Some Arsenal supporters will argue that parting company with Cesc Fabregas this summer would benefit the team. And some Arsenal fans might suggest that selling Samir Nasri during the current transfer window would be the right decision. One would be hard pushed, however, to find an advocate of both exits - at least without a guarantee of sufficient replacements.
Arsene Wenger is a man happy to play the waiting game, and it therefore looms large that the greater implication of a double departure is to send an unconvincing message, to both the followers of the Gunners and the remaining crop of players.
Say what you like about Barcelona graduate Fabregas, the Spaniard's absence would be felt at Emirates Stadium. The Arsenal skipper recorded 14 Premier League assists in 25 matches last season, the third-best tally in the division. He is world-class. There are, though, points for a sale. It would be a monkey off Arsenal's back, for one thing. Summer after summer produces the inevitable saga linking him with a return to his homeland, and this speculation only serves as an unwanted, and very tiresome in truth, distraction.
Also, there are the concerns over the 24-year-old's fitness, with his fragile hamstrings causing him much bother in recent years. Indeed, Fabregas last started more than 30 league games in the 2007-08 term.
Nasri, meanwhile, was arguably the player of the first half of the 2010-11 campaign, only to fade during the second segment. It is this tail off that perhaps irks supporters the most, with the Frenchman allegedly demanding a significant pay-rise in spite of making half an impression. Nasri's want for success, while understandable, would sit a little better had he been of a consistently title-winning level. The 24-year-old only joined Arsenal three years ago, signing from Marseille for a fee of £15.8 million.
"I came to England to get trophies," he recently said. "I am hungry for titles. Money has never been my motivation." These quotes give the impression of a player attempting to curry favour with the haters ahead of a proposed move; placating the animosity directed at reports of Manchester City potentially doubling Arsenal's contract offer of £90,000.
All this must come as an insult to Wenger, his 'project' revolting from within. His nurtured youngsters are having more than just growing pains, and now the exodus hormone appears to be catching. What hurts more: the fans doubting him, or the players? The press have arguably gone a little overboard with their list of likely exits in the wake the Fabregas and Nasri speculation, although it would come as no surprise if it emerged true that the likes of Robin van Persie were getting a little concerned about how empty the dressing room might be upon his return to pre-season training. Just Emmanuel Eboue left to greet him? Murmurs that Theo Walcott could request a move adds speculative insult to injury.
One departure that does seem certain is that of left-back Gael Clichy to City, the Frenchman is the only remaining member of Arsenal's Invincibles squad. Unlike with Nasri and Fabregas, little can be argued in favour of a Clichy stay, the player in the final year of his contract and has plateaued, if not declined, over the last few seasons. With Kieran Gibbs waiting in the wings, whether sidelined or otherwise, few tears will be shed over Clichy being moved on. The lack of inward movement, however, is of great concern.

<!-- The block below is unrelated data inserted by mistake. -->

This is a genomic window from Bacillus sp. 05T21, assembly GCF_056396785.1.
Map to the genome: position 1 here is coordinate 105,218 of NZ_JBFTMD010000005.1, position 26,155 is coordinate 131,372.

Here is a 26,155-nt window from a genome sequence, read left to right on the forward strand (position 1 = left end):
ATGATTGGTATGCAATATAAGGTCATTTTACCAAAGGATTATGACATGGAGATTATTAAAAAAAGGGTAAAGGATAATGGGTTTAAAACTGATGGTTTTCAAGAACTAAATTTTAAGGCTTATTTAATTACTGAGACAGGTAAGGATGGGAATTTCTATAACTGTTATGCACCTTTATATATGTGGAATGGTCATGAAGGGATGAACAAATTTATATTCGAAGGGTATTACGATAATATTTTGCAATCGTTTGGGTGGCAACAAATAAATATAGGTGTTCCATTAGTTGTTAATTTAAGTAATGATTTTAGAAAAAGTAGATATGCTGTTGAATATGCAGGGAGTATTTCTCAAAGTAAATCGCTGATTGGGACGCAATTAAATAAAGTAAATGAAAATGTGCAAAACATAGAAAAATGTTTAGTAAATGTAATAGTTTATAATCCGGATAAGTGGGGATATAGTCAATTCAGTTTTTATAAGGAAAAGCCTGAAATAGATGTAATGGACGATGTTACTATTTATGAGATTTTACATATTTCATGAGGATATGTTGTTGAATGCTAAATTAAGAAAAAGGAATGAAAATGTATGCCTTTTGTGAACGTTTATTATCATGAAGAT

Wenger's pondering policy has served to irritate. "We are in a waiting period, everybody is waiting that the other [club] moves," said the French coach. "Everybody has their cards in [their] hands, hoping for the big transfer. There is no moving yet. The period will me more active at the end of July when we will need to really strengthen the team." Granted the transfer window only officially opened on July 1, but that is nothing more than a technical registration date and has not stopped other clubs announcing their transfer dealings. If Wenger is talking frankly here, some questions need to be asked. To wait until the end of July might be catastrophic - what of the policy of giving new additions time to blend into the squad during pre-season? And does deliberating not risk missing out on potential targets?
Even more pressing is that a Wenger reaction might plug uproar. Stating that Wenger needs to flex his transfer muscles is not knee-jerk. Should the aforementioned star duo depart, the prerequisite will be for the Arsenal boss to swiftly muffle his doubters with a powerful statement. Gervinho, while indeed talented, from Lille will not suffice.
Wenger needs to think bigger. His reputation, rightly, precedes him. But, with no silverware since 2005, some of the deadwood, such as Denilson and Tomas Rosicky, rumoured to be remaining and the same mistakes seemingly on loop come every August, he needs to provide fans with a pick-me-up. And fast.
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